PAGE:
Evidently, the burden is on the propounder of the Will to prove the execution of the same. A Will is a compulsorily attestable document and it has to be proved that the executant of the Will was conscious and aware of the contents of the same. In this case evidently, the relationship of the plaintiffs with Kaneez Fiza was not accepted by the Courts. The original of the Will was not produced before the Court. Ex.A.4 is only certified copy of the Will and the reasons for not summoning or producing the original Will is not forthcoming. No permission was taken to dispense with the production of the original. If the original was marked in the earlier suit O.S.No.445 of 1974, it could have been easily filed when certified copy was obtained. The scribe of the Will was not examined. PW.2 is said to be aged about 55 years and a resident of Parbhani and he claims that Kaneez Fiza executed the Will. His evidence does not show that the contents of the Will were dictated by the testator and the reason for execution of the Will and that he signed along with the other attesters to the witnessing of the testator. He studied only up to 5th class and he does not know even the name of the husband of the Kaneez Fiza and he has not given evidence with regard to the Will earlier. So also the evidence of PW.4, who is said to be an Advocate and attester of the Will, is also not sufficient to establish the Will. He is not even able to give the name of the testator and he claims that it was referred in Ex.A.4. He does not even say that the contents of the Will were declared by the testator and that it was drafted in his presence and that he has signed to the witnessing of the testator. He does not even know the family particulars of Mohd. Thaqui and he claims to be accidentally present when he went to the Registrar’s Office and therefore, he attested Ex.A.4, except that he has no prior information. The evidence of PW.4 appears to be artificial. He was not even able to testify the soundness of the mind of the testator at the time of execution of the Will. If such is the evidence, the lower Court heard in holding that the evidence of PWs.2 and 4 establishes the execution of the Will. Therefore, it is quite clear that there is no proper proof even in the present suit about the execution of the Will and the legal requirement of soundness of mind and free Will of the testator and the declaration of the intention to Will away the property by the testator were not spoken either by PW.2 or PW.4. They are also not specific about the testators signing to their witnessing and they attesting the Will to the witnessing of the testator. =The test of res judicata is the identity of title in the two litigations and not the identity of the actual property involved in the two cases but the previous decision must be one on a title in respect of which a dispute has been raised and which dispute was heard and finally decided by the Court. Once the decision on question of title becomes final it operates as res judicata even if the value of the subject matter on which the former decision was pronounced was comparatively very trifling. When the decision was given by trial Court after contest it operates as res judicata even if appeal therefrom might have been dismissed on some preliminary grounds like limitation”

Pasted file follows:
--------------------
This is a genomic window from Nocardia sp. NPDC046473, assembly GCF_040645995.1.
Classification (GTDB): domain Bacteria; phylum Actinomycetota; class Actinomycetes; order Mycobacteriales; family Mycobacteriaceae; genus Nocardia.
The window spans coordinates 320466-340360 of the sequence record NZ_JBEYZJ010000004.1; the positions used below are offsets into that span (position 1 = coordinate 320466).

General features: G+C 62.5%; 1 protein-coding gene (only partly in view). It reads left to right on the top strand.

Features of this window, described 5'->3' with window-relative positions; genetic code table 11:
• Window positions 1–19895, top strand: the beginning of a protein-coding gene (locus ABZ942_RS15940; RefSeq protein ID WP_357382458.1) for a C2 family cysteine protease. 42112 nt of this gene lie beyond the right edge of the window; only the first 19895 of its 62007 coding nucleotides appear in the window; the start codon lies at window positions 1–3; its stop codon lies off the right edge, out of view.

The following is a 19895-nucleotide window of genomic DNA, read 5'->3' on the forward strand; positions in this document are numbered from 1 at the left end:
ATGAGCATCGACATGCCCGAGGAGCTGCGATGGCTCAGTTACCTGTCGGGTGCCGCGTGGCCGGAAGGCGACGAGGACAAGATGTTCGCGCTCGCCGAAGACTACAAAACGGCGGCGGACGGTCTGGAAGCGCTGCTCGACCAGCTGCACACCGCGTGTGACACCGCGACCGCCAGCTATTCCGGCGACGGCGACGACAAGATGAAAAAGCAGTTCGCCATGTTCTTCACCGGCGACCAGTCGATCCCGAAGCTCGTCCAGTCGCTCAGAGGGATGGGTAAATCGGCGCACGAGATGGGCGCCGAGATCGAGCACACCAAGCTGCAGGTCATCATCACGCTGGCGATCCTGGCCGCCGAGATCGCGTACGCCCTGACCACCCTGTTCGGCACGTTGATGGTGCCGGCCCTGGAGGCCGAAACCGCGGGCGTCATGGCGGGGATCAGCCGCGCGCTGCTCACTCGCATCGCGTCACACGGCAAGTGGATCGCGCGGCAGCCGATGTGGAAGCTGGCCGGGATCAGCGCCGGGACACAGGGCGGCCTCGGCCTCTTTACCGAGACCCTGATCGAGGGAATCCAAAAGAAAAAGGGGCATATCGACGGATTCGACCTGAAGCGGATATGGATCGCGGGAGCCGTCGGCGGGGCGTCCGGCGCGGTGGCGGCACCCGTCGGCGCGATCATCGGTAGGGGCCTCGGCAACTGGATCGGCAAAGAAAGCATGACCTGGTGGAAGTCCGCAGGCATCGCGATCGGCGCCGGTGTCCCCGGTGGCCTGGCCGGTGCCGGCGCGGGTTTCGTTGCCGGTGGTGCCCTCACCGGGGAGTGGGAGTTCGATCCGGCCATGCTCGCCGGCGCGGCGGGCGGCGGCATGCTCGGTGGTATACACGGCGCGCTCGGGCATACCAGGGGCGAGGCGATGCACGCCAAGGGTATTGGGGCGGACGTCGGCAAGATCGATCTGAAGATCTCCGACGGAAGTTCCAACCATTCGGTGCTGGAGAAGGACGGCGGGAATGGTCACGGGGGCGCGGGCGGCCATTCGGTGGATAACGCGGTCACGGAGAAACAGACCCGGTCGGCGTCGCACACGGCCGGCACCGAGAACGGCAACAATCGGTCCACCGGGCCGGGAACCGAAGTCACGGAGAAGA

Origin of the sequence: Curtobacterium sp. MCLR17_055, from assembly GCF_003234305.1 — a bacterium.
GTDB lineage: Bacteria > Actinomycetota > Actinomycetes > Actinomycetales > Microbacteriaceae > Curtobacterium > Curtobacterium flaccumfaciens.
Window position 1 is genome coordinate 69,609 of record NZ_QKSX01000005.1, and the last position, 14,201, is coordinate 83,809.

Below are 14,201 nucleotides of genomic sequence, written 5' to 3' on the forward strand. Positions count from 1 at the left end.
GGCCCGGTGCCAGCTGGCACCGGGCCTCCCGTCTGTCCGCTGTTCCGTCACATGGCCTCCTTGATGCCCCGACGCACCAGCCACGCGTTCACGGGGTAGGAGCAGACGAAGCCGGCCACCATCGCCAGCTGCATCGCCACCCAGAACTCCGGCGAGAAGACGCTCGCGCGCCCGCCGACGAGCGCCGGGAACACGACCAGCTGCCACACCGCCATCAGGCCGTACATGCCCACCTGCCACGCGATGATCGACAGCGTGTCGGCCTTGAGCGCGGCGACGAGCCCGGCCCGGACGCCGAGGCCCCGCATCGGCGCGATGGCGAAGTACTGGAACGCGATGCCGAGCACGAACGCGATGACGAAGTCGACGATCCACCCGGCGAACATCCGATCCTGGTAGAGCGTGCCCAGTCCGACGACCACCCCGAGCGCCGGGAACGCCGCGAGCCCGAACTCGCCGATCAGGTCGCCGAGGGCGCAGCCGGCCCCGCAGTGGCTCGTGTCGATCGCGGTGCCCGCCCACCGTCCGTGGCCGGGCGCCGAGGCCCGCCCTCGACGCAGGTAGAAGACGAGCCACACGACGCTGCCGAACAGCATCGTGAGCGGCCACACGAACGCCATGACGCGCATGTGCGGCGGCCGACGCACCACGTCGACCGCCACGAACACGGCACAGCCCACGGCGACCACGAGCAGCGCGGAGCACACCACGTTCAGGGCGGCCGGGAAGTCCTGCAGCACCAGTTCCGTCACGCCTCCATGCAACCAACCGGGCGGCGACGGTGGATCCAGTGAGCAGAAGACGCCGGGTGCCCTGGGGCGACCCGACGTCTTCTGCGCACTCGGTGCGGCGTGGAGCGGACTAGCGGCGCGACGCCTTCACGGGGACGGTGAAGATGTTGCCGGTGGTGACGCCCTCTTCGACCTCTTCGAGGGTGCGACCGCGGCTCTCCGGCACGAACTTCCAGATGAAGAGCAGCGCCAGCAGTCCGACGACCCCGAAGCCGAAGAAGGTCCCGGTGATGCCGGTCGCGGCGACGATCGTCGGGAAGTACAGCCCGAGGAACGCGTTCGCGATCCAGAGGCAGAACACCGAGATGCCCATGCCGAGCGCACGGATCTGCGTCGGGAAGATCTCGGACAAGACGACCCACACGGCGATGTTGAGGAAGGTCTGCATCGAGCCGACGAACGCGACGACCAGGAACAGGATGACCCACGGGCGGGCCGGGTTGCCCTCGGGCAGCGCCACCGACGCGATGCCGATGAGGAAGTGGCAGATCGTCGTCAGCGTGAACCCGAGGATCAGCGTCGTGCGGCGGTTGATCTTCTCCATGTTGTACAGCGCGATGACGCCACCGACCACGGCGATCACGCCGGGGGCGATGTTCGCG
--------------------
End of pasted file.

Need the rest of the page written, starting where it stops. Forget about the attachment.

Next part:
THE HON’BLE SRI JUSTICE N.R.L.NAGESWARA RAO CCC APPEAL No.225 OF 2001 and bt 09-06-2011 Smt.Askari Begum and others Md.Ayaz Khan and others Counsicl of Petitioner:— Counsil for Respondent:– :JUDGMENT: Both the appeals arise out of common property, which is a house property bearing No.22-3-908 situated at Vazir Ali lane, Darulshifa, Hyderabad, in an extent of … Continue reading